Imagine you’re a troll. Imagine you’re an outsider whose opinions are 180 degrees opposite from those expressed in your post. Then imagine you just hate the blog author for any irrational reason. Reread your post with this antagonism in the forefront of your mind. You’ll start to see errors in logic or the need for more background information as you go along. This type of reading will improve what you write, how you are perceived, and the level of vitrol in your comments section.
6. Pay attention to formatting.
As the sole proprietor of an online publishing house, you’re responsible for the quality of the writing and editing (and you DO need to edit yourself as though you were an angry and bitter third party), but you’re also responsible for the design and visual elements of your post. Learn some HTML, and make sure that your posts are well-organized in a way that divides information for clarity and directs the (often harried and hurried) readers’ eye to the most important parts of your post. It’s your job to be a bit of an information designer. Translate the Inverted Pyramid (most important text goes at the top) to a visual format (most important information gets flagged for reader attention by design), then combine both techniques.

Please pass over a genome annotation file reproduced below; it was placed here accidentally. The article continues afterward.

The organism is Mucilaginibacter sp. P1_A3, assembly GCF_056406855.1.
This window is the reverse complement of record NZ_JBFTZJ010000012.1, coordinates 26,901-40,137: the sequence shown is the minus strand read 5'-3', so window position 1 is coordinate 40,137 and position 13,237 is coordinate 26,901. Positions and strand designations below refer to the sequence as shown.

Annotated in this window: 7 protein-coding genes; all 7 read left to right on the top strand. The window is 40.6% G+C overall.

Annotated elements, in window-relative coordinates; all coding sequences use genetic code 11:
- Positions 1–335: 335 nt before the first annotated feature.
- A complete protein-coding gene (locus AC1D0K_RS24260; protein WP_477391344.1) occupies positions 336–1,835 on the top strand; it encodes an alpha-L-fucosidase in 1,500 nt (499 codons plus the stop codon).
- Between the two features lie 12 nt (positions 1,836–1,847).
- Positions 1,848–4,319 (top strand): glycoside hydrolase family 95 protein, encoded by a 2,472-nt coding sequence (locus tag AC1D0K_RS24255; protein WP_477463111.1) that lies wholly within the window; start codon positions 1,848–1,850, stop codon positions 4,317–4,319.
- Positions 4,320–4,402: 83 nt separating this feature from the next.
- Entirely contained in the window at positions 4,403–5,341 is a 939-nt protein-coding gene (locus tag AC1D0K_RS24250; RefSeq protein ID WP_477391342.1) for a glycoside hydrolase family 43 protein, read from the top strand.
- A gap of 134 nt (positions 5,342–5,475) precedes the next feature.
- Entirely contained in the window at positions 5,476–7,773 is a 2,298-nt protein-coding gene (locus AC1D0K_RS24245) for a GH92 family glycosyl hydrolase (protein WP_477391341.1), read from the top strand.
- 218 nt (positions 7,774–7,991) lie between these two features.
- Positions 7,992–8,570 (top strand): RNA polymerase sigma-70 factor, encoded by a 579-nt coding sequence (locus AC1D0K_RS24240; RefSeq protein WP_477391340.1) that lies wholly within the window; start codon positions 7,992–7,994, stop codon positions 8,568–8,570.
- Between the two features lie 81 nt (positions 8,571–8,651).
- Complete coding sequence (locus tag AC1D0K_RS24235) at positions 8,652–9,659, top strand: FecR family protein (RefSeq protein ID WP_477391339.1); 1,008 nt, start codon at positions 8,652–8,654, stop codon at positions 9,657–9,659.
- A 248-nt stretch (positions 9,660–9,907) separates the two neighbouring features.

7. Be truer to yourself.
Don’t dilute your personality for anyone. If you’re an asshole, be an asshole who writes well and publishes important posts — people will love you for it. If you’re an introvert who loves data, be an introvert who loves data, breaks it down carefully, explains it thoroughly, and publishes his conclusions for the world to see.
There’s so much homogeneity and imitation in the blogging world. Don’t squander your best asset — your entirely unique point of view — for any reason, including self-censorship or the fear of pissing people off or boring the less erudite in your audience.
This goes hand-in-hand with only blogging about what’s important to you. If you love tech, by all means, blog about tech. But if what you really love is marketing, don’t blog about tech. If you really love animal rights, don’t blog about marketing. If you really love gender politics… You get the idea. Your core beliefs are part of your personality, and you shine when you’re knowledgeable and passionate in blogging about them.